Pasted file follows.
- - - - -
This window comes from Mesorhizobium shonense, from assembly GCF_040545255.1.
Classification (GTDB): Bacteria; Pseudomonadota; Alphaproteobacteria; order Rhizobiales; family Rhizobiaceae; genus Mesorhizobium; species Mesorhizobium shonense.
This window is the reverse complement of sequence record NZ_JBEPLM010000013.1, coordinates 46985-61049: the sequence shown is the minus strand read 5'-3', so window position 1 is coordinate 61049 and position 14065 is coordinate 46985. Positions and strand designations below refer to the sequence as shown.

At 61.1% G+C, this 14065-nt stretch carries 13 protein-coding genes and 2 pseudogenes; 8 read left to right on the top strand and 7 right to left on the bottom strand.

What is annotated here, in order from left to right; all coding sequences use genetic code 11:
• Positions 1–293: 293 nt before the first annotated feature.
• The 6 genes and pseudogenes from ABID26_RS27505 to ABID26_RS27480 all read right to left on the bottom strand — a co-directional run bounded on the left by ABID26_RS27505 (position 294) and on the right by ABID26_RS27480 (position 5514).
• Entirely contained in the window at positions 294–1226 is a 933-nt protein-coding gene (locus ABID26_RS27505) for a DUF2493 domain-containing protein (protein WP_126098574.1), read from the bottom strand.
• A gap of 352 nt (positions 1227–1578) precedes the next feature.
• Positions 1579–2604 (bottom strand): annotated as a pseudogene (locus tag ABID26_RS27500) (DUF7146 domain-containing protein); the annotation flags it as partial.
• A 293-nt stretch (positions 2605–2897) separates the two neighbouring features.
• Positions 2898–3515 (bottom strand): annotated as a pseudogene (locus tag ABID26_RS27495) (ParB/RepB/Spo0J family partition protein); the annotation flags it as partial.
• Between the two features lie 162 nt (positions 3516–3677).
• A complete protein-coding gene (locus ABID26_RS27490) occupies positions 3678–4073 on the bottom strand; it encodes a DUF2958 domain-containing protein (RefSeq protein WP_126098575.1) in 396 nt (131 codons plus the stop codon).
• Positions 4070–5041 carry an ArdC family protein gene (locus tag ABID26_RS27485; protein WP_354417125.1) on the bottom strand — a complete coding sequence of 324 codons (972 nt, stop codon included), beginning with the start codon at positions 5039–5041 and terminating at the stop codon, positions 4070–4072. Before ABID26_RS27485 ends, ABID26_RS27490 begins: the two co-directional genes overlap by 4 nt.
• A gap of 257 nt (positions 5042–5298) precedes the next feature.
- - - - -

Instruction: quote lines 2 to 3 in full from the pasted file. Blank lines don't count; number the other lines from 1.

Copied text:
Classification (GTDB): Bacteria; Pseudomonadota; Alphaproteobacteria; order Rhizobiales; family Rhizobiaceae; genus Mesorhizobium; species Mesorhizobium shonense.
This window is the reverse complement of sequence record NZ_JBEPLM010000013.1, coordinates 46985-61049: the sequence shown is the minus strand read 5'-3', so window position 1 is coordinate 61049 and position 14065 is coordinate 46985. Positions and strand designations below refer to the sequence as shown.